In the context of an ineffective assistance claim, the statute of limitations may start to run on the date a petitioner discovered (or could have discovered) the factual predicate for a claim that his counsel's performance was deficient, or on the date a petitioner discovered (or could have discovered) the factual predicate for prejudice, whichever is later. See Hasan v. Galaza, 254 F.3d 1150, 1155 (9th Cir. 2001). Therefore, the statute of limitations begins to run on "the date on which the factual predicate of the claim or claims presented could have been discovered through the exercise of due diligence." 28 U.S.C. § 2244(d)(1)(D). The statute starts to run when the petitioner knows or through diligence could discover the important facts, not when the petitioner recognizes their legal significance. Hasan, 254 F.3d at 1154 n.3.

Petitioner alleges his trial and appellate counsel were ineffective because they failed to investigate his case to demonstrate that he was unjustly arrested, the charges were erroneous, and he was innocent. More specifically, a photograph was presented that identified Petitioner as the perpetrator, but the person in the photograph was not Petitioner. (Petition at 5.)[5]

Petitioner was aware of the factual predicates of his claims of ineffective assistance of counsel at the latest when his appellate counsel filed the opening brief. Accordingly, the date of discovery does not assist Petitioner.

C. Actual Innocence

"[A]ctual innocence, if proved, serves as a gateway through which a petitioner may pass... the impediment... of the statute of limitations." McQuiggin v. Perkins, 133 S.Ct. 1924, 1928, 185 L.Ed.2d 1019 (2013). "[T]enable actual-innocence gateway pleas are rare: [A] petitioner does not meet the threshold requirement unless he persuades the district court that, in light of the new evidence, no juror acting reasonably, would have voted to find him guilty beyond a reasonable doubt." Id. (quoting Schlup v. Delo, 513 U.S. 298, 329, 115 S.Ct. 851, 130 L.Ed.2d 808 (1995) and citing House v. Bell, 547 U.S. 518, 538, 126 S.Ct. 2064, 165 L.Ed.2d 1 (2006) (emphasizing that the Schlup standard is demanding' and seldom met)).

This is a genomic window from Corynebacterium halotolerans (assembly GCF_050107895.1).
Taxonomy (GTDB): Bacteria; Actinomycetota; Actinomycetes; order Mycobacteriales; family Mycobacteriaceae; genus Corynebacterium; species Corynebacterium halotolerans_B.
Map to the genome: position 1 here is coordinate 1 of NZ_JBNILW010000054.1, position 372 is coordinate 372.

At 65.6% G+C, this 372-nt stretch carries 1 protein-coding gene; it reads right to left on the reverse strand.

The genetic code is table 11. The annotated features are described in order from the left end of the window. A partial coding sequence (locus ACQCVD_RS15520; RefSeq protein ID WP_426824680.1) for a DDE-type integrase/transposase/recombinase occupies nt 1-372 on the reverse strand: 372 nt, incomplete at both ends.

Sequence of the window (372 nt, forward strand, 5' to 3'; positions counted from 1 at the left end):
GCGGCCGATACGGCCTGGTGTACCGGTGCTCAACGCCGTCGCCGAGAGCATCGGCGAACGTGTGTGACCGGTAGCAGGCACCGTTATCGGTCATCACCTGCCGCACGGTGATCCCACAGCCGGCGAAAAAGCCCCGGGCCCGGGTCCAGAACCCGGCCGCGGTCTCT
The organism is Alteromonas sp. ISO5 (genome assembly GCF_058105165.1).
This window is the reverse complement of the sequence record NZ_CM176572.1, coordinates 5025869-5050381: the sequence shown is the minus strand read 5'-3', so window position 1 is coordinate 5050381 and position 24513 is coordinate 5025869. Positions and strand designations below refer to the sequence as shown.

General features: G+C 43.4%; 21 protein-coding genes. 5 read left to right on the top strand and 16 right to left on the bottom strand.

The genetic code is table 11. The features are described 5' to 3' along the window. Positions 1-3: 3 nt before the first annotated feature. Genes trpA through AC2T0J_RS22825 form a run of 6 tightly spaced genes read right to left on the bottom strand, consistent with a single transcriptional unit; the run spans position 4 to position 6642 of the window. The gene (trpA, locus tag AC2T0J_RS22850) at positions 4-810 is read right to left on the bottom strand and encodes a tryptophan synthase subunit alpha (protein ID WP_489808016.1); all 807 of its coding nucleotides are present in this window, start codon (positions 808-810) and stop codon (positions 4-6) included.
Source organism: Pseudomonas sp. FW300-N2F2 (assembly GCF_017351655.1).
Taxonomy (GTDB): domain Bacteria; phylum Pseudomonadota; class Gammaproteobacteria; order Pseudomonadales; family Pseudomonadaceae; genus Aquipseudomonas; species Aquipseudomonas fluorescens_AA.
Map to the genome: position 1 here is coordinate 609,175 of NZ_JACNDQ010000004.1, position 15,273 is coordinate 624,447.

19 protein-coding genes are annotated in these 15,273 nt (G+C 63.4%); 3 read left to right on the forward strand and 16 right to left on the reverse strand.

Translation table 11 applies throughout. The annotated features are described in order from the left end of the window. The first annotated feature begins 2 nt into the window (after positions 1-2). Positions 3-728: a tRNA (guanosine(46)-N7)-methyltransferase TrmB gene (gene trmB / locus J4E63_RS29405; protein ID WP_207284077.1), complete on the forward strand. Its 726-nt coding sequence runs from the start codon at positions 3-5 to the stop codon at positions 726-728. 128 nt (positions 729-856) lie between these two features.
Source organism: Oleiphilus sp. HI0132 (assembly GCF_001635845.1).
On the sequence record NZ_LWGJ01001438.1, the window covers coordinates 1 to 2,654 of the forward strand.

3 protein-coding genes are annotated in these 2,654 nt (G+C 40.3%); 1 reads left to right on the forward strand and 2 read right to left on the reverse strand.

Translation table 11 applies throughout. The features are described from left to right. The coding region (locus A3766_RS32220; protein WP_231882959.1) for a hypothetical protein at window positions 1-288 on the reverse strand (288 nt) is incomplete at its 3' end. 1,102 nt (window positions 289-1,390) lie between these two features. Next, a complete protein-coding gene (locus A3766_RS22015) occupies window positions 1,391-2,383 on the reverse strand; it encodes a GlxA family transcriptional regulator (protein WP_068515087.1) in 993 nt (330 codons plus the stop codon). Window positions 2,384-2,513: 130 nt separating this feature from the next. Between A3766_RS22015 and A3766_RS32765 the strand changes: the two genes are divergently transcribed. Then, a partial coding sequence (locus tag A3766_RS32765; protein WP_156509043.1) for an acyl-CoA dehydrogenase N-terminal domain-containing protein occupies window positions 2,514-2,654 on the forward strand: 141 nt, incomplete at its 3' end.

To satisfy the standard, a petitioner must present "new reliable evidence.'" House, 547 U.S. at 537. Based on all the evidence, both old and new, "the court must make a probabilistic determination about what reasonable, properly instructed jurors would do.'" Id. at 538 (citation omitted). "The court's function is not to make an independent factual determination about what likely occurred, but rather to assess the likely impact of the evidence on reasonable jurors." Id.

Petitioner appears to make a claim of actual innocence ("I am innocent") and his perfunctory claim about the photograph. (Petition at 5, 15.)

Petitioner does not meet the "stringent showing" required by actual innocence.

III.

EXHAUSTION

The AEDPA provides that a petition for writ of habeas corpus brought by a person in state custody "shall not be granted unless it appears that - (A) the applicant has exhausted the remedies available in the courts of the State; or (B)(i) there is an absence of available State corrective process; or (ii) circumstances exist that render such process ineffective to protect the rights of the applicant." 28 U.S.C. § 2254(b)(1).

Exhaustion requires that Petitioner's contentions be fairly presented to the state's highest court, in this case the California Supreme Court. James v. Borg, 24 F.3d 20, 24 (9th Cir. 1994). Petitioner bears the burden of demonstrating that he described to the California Supreme Court both the operative facts and the federal legal theory on which his claim is based. Duncan v. Henry, 513 U.S. 364, 365-66, 115 S.Ct. 887, 130 L.Ed.2d 865 (1995).

Based on the petition and on the court's review of the state court's online dockets, Petitioner has never presented any grounds for relief to the California Supreme Court. Thus, the petition appears to be completely unexhausted and is subject to dismissal without prejudice on that basis. See Rasberry v. Garcia, 448 F.3d 1150, 1154 (9th Cir. 2006).

IV.

ORDER TO SHOW CAUSE

IT IS THEREFORE ORDERED that, on or before June 23, 2014, Petitioner shall show cause why the court should not recommend dismissal of the petition based on expiration of the one-year statute of limitations and failure to exhaust administrative remedies.

If Petitioner fails to respond to the order to show cause in a timely fashion, the petition is subject to dismissal.